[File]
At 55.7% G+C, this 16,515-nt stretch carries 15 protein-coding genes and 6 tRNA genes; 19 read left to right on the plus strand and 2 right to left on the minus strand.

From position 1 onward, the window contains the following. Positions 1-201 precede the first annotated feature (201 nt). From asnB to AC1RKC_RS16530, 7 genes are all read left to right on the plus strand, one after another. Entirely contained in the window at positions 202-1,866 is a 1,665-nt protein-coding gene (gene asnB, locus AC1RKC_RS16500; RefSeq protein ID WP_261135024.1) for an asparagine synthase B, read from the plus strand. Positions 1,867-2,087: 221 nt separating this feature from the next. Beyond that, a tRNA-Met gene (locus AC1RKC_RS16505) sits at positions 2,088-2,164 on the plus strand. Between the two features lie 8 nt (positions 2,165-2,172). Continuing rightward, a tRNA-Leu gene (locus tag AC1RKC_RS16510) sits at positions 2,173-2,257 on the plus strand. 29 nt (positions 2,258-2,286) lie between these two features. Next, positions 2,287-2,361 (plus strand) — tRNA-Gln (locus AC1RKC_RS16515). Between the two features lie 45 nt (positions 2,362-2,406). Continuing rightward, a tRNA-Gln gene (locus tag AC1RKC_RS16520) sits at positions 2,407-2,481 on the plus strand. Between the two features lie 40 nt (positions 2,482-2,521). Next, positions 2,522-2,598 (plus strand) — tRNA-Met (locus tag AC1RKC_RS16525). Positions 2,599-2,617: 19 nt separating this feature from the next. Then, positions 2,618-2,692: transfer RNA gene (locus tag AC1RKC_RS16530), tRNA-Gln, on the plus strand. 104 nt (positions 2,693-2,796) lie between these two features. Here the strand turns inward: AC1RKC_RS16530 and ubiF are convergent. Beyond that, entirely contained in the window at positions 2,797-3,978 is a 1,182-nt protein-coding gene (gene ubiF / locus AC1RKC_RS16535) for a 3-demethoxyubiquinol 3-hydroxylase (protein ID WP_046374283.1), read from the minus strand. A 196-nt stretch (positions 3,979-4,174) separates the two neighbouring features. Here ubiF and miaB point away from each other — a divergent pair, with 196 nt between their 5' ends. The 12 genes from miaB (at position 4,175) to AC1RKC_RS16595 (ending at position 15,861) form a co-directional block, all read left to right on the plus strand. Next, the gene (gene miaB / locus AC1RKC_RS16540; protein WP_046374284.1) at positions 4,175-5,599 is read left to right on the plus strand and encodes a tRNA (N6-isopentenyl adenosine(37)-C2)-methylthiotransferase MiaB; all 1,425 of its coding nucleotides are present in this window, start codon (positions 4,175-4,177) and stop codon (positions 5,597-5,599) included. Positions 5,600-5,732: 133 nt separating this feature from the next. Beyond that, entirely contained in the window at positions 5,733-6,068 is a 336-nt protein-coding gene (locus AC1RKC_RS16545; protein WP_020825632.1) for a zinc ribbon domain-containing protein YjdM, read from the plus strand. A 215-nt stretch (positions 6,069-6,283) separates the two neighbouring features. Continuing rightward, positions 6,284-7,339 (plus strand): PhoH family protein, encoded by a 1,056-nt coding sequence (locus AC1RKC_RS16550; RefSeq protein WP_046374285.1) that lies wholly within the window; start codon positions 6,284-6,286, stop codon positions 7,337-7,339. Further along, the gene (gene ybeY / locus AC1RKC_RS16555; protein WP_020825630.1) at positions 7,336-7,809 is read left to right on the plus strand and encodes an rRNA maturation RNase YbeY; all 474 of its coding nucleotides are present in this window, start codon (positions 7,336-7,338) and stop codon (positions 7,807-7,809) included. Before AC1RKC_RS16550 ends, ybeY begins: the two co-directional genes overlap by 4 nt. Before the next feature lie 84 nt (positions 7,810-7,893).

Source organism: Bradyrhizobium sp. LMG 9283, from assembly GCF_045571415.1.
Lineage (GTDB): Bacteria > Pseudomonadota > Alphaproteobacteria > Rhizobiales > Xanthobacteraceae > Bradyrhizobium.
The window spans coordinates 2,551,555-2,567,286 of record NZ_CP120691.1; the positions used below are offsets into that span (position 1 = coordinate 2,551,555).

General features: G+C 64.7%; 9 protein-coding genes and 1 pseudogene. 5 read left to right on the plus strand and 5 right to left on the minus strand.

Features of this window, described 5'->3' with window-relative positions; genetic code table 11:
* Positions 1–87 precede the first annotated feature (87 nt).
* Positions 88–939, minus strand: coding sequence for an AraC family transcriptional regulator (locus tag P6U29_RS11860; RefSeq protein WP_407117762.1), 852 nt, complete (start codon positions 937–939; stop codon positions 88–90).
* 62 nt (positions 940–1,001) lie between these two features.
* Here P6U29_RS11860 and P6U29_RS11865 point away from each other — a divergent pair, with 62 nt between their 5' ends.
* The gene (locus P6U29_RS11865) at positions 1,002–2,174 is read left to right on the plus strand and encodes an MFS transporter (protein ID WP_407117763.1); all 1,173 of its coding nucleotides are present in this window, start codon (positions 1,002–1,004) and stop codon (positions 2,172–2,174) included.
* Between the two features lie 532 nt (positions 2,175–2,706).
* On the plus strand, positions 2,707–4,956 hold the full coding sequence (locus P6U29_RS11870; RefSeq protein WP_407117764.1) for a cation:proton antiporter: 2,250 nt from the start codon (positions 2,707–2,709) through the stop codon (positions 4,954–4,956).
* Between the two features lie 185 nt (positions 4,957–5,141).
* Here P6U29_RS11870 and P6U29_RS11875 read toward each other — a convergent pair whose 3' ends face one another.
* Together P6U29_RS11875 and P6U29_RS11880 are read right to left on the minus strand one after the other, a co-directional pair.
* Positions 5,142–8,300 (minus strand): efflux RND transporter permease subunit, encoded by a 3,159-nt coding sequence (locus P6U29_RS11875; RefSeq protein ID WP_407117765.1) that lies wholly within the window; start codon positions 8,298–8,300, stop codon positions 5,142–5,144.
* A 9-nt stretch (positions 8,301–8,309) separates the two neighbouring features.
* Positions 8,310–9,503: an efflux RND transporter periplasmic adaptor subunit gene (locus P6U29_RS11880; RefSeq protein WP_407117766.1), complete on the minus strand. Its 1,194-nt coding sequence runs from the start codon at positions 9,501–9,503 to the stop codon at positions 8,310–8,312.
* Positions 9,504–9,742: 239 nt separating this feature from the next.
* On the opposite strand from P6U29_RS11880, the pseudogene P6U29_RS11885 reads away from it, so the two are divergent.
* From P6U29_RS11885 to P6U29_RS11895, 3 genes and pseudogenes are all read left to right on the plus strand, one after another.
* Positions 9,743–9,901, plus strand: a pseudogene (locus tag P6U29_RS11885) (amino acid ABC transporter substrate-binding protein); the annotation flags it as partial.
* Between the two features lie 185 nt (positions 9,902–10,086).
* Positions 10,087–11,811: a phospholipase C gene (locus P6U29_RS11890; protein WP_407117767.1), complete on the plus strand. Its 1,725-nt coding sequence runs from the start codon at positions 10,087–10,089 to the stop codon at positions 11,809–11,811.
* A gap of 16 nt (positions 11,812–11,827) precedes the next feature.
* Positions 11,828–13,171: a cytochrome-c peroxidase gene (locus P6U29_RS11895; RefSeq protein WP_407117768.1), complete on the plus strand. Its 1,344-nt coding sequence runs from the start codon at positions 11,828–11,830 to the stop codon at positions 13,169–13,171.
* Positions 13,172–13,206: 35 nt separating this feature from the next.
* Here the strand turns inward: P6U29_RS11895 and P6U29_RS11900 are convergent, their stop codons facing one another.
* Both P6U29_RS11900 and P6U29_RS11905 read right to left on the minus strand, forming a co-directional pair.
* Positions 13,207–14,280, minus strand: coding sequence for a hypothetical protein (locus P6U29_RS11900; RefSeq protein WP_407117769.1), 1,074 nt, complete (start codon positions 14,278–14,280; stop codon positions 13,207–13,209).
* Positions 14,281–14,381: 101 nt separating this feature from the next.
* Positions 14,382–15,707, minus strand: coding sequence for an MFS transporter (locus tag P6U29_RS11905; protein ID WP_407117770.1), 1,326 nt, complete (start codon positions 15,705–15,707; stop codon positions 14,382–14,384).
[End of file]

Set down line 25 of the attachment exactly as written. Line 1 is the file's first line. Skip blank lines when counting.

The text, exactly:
* Between the two features lie 185 nt (positions 9,902–10,086).